By 31 December 2015, GLD 'only' held 642 tonnes of gold bars. See above chart. Then as the New Year kicked off in January 2016, something dramatic happened. The SPDR Gold Trust began expanding its gold holdings again, and noticeably so. By 31 March 2016, the Trust held 819 tonnes of gold bars, and by 30 June 2016, it held 950 tonnes of gold bars. The latest figure at time of writing is 981 tonnes of gold bars as of 8 July 2016. (Source: GLD Gold holdings spreadsheet). 
This is a year-to-date net change of 338.89 extra tonnes of gold bars being held within the SPDR Gold Trust. See chart below.

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Central Banks & Governments and their gold coin holdings

June 13, 2016

Within the world of central bank and government gold reserves, there is often an assumption that these gold holdings consist entirely of gold bullion bars. While this is true in some cases, it is not the fully story because many central banks and governments, such as the US, France, Italy, Switzerland, the UK and Venezuela, all hold an element of gold bullion coins as part of their official monetary gold reserves.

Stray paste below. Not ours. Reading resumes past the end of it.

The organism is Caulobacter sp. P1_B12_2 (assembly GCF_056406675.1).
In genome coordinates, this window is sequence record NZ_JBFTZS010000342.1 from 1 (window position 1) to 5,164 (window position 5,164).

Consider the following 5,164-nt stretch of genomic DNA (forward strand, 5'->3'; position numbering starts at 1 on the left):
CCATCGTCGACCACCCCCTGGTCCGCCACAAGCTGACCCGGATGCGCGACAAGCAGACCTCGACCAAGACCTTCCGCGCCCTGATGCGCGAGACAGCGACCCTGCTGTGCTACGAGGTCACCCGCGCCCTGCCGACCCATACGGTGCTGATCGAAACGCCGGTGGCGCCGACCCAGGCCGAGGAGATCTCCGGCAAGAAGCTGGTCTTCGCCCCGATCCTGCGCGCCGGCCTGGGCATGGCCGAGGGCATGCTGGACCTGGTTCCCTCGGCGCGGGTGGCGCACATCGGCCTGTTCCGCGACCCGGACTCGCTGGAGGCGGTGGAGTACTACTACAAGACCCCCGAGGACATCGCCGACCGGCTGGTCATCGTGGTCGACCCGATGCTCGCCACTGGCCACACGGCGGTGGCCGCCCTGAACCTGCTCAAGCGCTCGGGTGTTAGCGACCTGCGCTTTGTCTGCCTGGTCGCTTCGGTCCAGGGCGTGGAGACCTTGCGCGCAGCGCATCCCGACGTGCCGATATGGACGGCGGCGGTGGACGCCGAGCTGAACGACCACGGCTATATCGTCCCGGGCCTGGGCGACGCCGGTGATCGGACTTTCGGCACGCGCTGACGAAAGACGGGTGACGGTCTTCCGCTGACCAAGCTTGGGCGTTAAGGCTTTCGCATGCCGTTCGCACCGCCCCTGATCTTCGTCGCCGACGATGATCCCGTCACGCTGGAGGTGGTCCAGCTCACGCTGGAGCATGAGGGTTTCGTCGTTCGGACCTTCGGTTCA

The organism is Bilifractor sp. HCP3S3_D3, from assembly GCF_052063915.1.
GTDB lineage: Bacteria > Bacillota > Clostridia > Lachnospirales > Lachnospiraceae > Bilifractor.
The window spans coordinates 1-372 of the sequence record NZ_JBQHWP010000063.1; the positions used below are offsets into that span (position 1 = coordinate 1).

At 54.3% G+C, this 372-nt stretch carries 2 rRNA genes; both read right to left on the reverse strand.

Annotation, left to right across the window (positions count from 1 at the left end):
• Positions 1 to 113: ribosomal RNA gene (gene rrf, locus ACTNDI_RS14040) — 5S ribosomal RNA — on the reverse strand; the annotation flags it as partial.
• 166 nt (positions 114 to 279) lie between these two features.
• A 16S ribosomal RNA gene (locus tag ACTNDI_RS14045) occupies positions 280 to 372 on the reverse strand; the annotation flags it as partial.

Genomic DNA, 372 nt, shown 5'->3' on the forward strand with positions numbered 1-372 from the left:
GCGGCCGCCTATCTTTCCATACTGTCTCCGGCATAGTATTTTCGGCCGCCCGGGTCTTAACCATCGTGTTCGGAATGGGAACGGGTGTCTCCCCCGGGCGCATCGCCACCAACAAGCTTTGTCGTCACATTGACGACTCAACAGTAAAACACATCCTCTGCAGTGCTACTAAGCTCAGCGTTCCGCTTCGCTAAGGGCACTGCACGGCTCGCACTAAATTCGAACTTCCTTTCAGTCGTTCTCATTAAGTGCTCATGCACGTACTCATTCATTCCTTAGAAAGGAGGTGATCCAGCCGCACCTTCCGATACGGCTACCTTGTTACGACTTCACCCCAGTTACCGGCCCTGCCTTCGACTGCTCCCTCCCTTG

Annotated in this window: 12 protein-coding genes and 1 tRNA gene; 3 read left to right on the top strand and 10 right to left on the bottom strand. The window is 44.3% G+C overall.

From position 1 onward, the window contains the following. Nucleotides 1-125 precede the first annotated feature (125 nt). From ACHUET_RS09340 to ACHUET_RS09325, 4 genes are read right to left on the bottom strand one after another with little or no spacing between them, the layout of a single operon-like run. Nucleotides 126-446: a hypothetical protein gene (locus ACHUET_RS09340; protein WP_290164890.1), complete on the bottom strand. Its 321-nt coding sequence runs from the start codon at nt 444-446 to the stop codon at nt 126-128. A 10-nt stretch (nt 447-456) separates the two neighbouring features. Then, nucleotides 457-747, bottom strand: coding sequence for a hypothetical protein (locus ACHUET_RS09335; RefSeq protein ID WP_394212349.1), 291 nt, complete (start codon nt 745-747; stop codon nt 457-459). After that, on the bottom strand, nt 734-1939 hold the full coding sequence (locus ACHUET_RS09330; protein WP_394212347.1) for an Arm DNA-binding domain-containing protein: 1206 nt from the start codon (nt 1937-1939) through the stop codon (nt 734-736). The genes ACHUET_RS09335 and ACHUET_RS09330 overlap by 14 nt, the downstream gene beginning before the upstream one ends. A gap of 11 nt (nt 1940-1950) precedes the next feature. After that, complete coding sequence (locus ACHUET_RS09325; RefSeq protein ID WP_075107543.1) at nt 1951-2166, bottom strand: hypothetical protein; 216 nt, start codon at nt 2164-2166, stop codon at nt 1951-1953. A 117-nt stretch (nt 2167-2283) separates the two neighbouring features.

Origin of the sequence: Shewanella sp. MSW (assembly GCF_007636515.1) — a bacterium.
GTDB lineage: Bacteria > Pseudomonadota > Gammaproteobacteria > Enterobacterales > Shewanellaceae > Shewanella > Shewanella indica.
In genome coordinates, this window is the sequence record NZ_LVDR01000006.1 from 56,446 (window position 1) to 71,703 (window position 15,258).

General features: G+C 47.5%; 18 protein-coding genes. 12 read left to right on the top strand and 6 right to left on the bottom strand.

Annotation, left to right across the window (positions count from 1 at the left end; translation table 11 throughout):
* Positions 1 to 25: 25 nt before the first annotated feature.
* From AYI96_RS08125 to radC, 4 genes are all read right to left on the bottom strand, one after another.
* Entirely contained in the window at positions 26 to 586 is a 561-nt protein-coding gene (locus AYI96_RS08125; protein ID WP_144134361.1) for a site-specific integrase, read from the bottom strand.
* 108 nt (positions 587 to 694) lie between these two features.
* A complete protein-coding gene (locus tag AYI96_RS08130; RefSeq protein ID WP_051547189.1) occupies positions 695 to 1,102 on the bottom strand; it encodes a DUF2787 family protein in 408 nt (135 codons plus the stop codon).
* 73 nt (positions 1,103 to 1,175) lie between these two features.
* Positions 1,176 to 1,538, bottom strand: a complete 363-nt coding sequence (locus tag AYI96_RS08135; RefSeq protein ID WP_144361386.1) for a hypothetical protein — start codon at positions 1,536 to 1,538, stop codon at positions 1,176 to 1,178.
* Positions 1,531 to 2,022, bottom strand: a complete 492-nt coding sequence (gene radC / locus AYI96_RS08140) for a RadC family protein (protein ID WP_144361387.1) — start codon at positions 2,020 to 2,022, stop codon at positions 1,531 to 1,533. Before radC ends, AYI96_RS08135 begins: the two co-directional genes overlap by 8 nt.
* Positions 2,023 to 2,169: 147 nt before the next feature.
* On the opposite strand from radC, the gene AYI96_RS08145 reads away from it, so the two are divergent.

These gold coin holdings are a legitimate part of gold reserves since under International Monetary Fund (IMF) definitions, “monetary gold consists of gold coins, ingots, and bars”. In central banking parlance, monetary gold is simply gold that is held by a central bank or government as a reserve asset. Other central bank reserve assets include foreign exchange holdings and holdings of IMF Special Drawing rights.